Plans to build a championship golf course at Coul Links in Sutherland continue to divide opinion seven years after the idea was first mooted.
With new proposals on the table, after a previous attempt was turned down, the issue is not going away.
So, what happened to the original plans and what has happened since?
Who was behind the original course plan?
American entrepreneur Todd Warnock revealed in November 2015 he was leading proposals for a ‘world class’ course.
Mr Warnock, owner of the Links House Hotel in Dornoch and the town’s courthouse building, said he was working with renowned course developer Mike Kaiser.
The first plans were made available for consultation in August 2016.
Within days, the Not Coul group was set up to fight the proposals, highlighting the area’s vulnerability as a site of special scientific interest (SSSI).
More than 1,100 people objected to the application when it was lodged, and more than 90,000 signed an online petition.
Conservationists called for surveys for the Fonseca’s seed fly. They say it is only found in the dune system on a stretch of the coastline.
Mr Keiser and his team maintained that, rather than destroying habitats, they would be preserving them.
The developers and supporters of the golf course said it would bring much-needed investment to the area.
In September 2017, after two years refining the £8-10 million project, plans were submitted for approval.
The Coul Links team hoped work would start the following year and be completed by March 2021.
Claims of millions of pounds and hundreds of jobs
An economic study estimated the golf course would create 250 indirect jobs and add £60 million to the East Sutherland economy alone – 450 jobs and £85 million for the Highlands – in its first 10 years.
Mr Warnock also revealed the development would be part-owned by The Embo Trust. This, he said, was to “guarantee a local income stream for generations”.
In November 2017, the Green MSP John Finnie submitted a parliamentary motion opposing the course, claiming it would be “catastrophic” for the environment.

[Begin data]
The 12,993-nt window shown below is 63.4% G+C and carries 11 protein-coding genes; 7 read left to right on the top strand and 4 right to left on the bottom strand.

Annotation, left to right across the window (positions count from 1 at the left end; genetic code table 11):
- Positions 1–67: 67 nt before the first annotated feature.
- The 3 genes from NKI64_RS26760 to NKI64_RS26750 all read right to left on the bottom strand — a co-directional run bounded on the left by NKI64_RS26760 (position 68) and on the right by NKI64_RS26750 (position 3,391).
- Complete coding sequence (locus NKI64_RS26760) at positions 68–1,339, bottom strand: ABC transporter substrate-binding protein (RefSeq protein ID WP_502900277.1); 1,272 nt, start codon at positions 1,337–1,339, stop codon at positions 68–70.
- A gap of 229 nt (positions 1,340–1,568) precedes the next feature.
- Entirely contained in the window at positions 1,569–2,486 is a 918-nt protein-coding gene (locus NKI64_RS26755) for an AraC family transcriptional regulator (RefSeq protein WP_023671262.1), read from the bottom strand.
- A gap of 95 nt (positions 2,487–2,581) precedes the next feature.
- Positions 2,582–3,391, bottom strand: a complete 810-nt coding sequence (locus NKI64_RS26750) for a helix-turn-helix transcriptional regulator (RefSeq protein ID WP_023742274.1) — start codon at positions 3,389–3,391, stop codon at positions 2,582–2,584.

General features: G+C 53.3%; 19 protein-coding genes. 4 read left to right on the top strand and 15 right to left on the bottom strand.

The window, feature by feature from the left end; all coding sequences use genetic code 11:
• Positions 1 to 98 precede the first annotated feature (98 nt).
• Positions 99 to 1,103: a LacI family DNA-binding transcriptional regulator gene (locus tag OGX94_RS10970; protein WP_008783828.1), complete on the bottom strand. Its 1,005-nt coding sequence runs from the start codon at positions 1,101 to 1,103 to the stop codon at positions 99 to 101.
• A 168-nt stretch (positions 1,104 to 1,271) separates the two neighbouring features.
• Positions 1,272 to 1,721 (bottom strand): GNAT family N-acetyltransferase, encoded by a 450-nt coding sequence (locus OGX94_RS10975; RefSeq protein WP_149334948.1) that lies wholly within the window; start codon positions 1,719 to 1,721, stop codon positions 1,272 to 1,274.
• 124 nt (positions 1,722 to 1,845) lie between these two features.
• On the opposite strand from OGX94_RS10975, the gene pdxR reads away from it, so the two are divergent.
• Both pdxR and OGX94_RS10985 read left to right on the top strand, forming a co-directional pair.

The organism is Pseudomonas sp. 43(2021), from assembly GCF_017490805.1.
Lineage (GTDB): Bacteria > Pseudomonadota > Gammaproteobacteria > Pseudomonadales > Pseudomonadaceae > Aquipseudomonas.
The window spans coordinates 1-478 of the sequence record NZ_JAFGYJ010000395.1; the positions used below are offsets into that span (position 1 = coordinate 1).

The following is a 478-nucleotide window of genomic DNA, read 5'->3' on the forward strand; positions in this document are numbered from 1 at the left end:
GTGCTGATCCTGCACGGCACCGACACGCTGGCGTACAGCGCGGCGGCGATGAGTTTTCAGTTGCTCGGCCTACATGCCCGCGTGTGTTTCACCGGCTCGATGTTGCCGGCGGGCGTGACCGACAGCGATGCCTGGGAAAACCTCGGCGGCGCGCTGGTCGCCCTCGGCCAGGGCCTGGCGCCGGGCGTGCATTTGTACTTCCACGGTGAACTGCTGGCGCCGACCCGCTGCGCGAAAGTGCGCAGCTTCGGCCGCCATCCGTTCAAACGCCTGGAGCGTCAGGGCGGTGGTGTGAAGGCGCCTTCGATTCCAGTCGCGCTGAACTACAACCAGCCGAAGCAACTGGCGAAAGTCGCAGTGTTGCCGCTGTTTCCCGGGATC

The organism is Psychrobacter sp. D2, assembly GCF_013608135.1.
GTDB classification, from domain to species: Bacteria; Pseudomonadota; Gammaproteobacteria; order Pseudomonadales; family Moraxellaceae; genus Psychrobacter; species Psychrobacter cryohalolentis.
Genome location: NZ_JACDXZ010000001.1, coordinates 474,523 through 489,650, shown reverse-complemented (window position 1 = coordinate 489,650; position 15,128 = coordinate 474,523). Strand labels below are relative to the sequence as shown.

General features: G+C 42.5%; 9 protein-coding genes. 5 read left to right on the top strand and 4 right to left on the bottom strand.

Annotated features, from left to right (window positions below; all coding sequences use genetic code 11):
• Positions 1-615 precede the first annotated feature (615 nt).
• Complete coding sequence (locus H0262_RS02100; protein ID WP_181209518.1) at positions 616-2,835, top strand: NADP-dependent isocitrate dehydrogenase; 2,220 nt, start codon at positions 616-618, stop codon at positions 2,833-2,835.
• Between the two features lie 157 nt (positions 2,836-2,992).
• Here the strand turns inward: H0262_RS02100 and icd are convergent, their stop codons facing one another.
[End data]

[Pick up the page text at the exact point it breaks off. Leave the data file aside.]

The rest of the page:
Conservation organisations, including RSBP Scotland and the Scottish Wildlife Trust, also lodged an objection warning it would damage an internationally important wildlife site.
The Scottish Environment Protection Agency withdrew its objection in March 2018.
But the following month it was revealed more than 1,170 objections had been lodged with Highland Council’s planning department.
Councillors went against the recommendation of officials who said the development would have a detrimental impact on the SSSI.
The Scottish Government called in the application in August 2018 and a public inquiry opened in February 2019, lasting four weeks.
Coul plans refused
The saga seemed to end in February 2020 when the government refused the plans.
Planning minister Kevin Stewart said Reporters concluded the harmful impacts of the development to protected habitats and species would outweigh the potential socio-economic benefits.
However, in January 2021 a new group, Communities for Coul (C4C) revived the idea, saying it felt their area had been “dealt a grave disservice”.
To the question ‘Do you support a community planning application for an environmentally-sensitive, world-class golf course to be built at Coul Links near Embo? 69.2% said Yes.
C4C lodged a pre-Planning Application Notice (PAN) for the development with Highland Council in June 2022.
It says it has worked to review the concerns raised by Scottish Ministers in the previous application.
But the division continues. In July an alliance of seven environmental organisations raised concerns over the new plans for a golf course.
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